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Conclusion

 
Conclusion

Chapter: 7 - Conclusion

Subchapter: 1 - Conclusion

The first step down this new road is learning about your diagnosis and treatment options, which you have done by watching Beyond the Shock®. Embarking on this journey requires you to not only be informed, but also to realize that you don’t have to face this alone.

Family, friends, and other breast cancer patients are your shield and safety net, carefully knit together to strengthen you. Alongside them, your triumphs over new hills will be celebrated; your struggles through new valleys endured. They can help you see past the shadows, reminding you that each step–each moment–is precious. Leaning on them for emotional and physical needs isn’t a sign of weakness, but rather a kind of healing for you and for them.

Beyond the Shock® is more than just videos; it is an online community of women around the world who are wrestling with similar emotions, questions, decisions, experiences, and fears.
You can ask questions and give answers. You can watch stories of hope and share your own.

Beyond the shock of breast cancer, there is still life.

Related Questions

  • Alex Gould Profile

    What is the chance of surviving breast cancer?

    Asked by anonymous

    Learning About Breast Cancer
    about 8 years 1 answer
    • Lori S Profile
      anonymous
      Learning About Breast Cancer

      These days the chances of surviving are excellent. Having said that, cancer is different for everyone. There are many factors that play into it determined by the individual and their personal history

      1 comment
  • Kim Amelio Profile

    My mom just got diagnosed - I am so scared. She sees the surgeon on Monday to schedule a bilateral mastecomy. What should I expect and what can I do?

    Asked by anonymous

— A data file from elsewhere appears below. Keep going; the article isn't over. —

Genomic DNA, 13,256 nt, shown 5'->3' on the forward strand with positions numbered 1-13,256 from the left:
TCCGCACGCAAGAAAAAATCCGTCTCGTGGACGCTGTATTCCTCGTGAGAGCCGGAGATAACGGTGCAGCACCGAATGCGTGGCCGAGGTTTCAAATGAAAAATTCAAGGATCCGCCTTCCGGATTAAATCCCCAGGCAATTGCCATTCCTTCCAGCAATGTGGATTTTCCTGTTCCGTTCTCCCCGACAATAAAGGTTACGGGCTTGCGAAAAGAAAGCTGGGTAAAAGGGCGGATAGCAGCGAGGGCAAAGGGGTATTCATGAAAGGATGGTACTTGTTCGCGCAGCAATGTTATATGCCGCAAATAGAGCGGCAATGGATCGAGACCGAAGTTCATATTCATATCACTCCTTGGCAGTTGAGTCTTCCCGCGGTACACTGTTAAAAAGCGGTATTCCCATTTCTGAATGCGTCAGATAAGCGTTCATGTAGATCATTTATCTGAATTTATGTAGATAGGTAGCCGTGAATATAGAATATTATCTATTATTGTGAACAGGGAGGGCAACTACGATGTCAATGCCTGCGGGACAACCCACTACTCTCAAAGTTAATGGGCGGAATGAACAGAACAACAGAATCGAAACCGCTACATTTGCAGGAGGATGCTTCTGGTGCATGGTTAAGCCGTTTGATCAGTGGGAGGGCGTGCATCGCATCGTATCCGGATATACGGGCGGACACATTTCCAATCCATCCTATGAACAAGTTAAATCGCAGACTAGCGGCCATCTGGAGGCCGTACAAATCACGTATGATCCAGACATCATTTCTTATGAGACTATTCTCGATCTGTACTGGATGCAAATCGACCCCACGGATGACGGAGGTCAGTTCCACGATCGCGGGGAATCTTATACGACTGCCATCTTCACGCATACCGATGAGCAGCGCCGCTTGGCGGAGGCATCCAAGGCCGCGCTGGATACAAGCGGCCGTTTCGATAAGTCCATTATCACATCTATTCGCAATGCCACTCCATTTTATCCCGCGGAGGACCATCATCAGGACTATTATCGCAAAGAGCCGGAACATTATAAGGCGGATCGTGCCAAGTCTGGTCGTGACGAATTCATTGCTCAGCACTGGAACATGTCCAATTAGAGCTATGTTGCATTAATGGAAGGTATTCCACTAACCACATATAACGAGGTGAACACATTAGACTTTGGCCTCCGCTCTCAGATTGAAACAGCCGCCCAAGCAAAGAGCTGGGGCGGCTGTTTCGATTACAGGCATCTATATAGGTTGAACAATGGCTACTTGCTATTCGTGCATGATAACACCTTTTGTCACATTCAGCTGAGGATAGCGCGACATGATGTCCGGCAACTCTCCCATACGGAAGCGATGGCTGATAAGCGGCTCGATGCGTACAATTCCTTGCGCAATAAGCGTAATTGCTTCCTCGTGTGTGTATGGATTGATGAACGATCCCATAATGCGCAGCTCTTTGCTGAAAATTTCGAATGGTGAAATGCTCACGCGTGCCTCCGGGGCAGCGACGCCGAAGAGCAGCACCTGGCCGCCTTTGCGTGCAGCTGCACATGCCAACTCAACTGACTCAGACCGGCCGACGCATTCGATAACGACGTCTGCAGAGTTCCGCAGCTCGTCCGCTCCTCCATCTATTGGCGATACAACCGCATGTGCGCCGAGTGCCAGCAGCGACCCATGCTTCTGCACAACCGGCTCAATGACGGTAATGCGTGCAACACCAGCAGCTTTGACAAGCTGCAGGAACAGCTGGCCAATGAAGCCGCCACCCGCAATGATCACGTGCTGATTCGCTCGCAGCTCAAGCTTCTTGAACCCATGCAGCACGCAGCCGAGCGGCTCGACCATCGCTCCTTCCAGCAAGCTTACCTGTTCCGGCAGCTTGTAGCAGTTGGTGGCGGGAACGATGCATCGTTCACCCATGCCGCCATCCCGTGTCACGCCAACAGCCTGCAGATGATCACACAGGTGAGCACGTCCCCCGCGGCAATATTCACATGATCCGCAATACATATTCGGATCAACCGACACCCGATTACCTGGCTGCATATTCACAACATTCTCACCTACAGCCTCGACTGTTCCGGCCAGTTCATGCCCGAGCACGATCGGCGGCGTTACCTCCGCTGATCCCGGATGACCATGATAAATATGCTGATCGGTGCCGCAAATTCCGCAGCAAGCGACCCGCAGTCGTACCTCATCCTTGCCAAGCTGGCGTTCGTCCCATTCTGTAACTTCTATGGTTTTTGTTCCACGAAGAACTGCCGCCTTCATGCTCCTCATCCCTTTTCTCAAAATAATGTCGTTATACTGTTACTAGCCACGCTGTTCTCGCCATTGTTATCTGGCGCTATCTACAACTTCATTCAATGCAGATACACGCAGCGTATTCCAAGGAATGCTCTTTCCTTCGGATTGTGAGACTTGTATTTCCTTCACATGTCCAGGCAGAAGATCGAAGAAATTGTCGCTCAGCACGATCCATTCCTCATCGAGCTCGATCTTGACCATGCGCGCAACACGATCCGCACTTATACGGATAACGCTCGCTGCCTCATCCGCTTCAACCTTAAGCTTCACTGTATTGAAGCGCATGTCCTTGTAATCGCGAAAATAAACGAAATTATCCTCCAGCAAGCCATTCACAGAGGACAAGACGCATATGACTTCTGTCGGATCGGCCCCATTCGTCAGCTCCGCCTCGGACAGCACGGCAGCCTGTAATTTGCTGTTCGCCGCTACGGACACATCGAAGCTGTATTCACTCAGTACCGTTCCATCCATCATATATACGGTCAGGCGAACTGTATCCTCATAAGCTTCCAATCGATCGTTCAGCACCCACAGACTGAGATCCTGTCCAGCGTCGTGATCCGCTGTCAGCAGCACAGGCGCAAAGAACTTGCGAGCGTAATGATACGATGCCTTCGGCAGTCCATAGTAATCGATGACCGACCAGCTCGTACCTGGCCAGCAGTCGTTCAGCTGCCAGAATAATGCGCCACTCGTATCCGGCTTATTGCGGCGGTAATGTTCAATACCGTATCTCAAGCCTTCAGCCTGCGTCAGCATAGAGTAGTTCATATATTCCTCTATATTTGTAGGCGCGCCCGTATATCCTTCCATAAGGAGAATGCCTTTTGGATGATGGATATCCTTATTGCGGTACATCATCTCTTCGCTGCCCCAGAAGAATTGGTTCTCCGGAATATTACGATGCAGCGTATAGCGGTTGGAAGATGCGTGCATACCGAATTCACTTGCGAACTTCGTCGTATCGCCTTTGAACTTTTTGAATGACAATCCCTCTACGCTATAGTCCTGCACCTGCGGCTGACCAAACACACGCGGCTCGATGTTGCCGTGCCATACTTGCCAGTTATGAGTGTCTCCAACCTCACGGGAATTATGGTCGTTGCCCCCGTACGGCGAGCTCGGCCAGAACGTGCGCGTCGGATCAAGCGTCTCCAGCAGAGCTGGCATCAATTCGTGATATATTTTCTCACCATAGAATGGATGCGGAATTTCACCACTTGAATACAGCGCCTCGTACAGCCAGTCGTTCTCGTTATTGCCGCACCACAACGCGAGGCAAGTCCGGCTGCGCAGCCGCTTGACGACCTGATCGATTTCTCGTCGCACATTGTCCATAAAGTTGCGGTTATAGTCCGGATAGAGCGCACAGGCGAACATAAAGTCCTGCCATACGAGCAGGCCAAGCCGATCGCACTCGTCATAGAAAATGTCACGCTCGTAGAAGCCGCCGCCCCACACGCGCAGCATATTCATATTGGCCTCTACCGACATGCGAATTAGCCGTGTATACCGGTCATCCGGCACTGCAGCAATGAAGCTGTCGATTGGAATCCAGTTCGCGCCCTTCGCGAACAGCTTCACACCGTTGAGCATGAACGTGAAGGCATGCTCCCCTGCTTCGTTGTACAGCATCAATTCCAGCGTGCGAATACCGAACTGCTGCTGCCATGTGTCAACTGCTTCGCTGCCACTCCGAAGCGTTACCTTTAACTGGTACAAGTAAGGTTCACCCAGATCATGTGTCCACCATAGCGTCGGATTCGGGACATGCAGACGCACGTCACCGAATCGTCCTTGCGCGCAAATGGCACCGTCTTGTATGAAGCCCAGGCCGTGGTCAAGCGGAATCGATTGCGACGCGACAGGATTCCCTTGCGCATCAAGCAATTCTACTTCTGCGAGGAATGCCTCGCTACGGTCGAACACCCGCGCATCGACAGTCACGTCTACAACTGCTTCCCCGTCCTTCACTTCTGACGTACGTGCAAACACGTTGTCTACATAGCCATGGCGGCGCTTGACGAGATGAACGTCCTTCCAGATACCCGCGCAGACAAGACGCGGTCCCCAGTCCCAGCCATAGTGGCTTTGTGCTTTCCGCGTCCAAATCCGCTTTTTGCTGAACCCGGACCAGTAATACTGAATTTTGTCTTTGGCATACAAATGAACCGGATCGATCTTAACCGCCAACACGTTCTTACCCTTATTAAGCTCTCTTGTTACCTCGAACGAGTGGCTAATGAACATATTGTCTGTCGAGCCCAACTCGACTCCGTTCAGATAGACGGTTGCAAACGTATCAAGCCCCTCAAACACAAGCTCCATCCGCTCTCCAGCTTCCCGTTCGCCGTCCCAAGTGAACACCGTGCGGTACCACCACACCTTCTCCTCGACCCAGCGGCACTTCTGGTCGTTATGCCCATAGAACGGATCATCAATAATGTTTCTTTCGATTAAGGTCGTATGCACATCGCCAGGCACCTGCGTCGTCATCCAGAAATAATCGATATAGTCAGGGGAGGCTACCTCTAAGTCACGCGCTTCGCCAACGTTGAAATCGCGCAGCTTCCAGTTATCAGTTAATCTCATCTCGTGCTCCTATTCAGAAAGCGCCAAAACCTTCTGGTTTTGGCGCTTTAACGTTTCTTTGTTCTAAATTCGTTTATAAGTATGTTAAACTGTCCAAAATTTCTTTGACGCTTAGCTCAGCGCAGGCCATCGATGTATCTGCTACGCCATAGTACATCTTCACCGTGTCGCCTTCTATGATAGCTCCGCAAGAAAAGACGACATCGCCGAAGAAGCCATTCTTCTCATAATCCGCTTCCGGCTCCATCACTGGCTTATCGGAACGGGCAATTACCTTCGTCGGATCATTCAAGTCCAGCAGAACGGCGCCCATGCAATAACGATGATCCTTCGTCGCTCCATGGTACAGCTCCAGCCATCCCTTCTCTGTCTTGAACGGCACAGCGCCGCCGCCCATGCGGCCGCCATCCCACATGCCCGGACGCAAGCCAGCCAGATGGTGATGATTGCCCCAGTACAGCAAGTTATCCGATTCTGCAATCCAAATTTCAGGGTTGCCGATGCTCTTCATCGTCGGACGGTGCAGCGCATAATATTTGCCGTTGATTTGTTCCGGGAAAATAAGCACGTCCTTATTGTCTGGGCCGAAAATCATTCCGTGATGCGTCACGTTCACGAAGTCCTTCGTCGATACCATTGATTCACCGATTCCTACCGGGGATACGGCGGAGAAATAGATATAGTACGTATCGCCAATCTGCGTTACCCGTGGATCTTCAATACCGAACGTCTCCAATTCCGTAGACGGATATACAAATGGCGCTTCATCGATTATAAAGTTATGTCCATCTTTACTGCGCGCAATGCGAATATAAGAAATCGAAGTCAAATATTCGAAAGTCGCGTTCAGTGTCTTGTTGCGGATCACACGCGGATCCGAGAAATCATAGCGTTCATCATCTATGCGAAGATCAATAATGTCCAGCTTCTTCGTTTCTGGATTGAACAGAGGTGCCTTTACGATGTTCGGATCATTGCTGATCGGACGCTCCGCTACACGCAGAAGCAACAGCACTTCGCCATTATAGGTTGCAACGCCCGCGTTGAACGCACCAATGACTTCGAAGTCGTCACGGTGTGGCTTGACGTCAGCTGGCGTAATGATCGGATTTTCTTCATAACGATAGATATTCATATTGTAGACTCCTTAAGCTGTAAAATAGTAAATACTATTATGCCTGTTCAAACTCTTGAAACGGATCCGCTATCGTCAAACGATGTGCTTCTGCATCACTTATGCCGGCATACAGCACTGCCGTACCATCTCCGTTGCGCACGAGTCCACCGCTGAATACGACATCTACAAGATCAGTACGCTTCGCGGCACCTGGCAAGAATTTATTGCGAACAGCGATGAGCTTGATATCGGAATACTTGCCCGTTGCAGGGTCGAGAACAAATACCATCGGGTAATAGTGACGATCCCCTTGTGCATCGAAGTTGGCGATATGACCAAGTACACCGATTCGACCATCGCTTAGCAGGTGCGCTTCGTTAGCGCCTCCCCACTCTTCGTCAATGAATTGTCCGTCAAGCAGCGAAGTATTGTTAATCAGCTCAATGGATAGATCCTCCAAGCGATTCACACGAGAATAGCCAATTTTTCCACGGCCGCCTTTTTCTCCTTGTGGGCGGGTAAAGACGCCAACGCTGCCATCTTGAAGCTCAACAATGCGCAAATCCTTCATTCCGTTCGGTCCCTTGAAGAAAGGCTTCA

Family Member or Loved One
    about 8 years 2 answers
    • Diana Foster Payne Profile
      anonymous
      Stage 4 Patient

      Hi Kim, I'm sorry to hear about your Mom. It's wonderful that she has a caring daughter like you! :). I just had my bilateral mastectomy on Oct. 24th and am still recovering. Usually the hospital stay is just overnight. She'll have 2 or more drains that will need to be emptied periodically and...

      more

      Hi Kim, I'm sorry to hear about your Mom. It's wonderful that she has a caring daughter like you! :). I just had my bilateral mastectomy on Oct. 24th and am still recovering. Usually the hospital stay is just overnight. She'll have 2 or more drains that will need to be emptied periodically and the fluid measured when she returns home. Her dr and/or nurses should explain the correct way to do this. You could help her with this. She won't be able to lift anything over 10 lbs or drive for a few weeks. Also taking a bath with the drains can be a little tricky at first and might need some help. I took a long shoestring and tied the drains up ( like a necklace). This kept my incisions dry and drains out of the way so I could bathe. If she has a recliner ....that would be a great help. She won't be able to lie on her side to sleep for awhile and my recliner was a lifesaver for me as far as being comfortable! If not....then several comfy pillows so she can prop herself up would be good as well. All those things will help her as well as helping her with meals. Emotionally it's difficult losing your breasts. It will be an adjustment for her. Give her lots of TLC. :). I'll say a prayer for your Mom and best wishes on Monday!!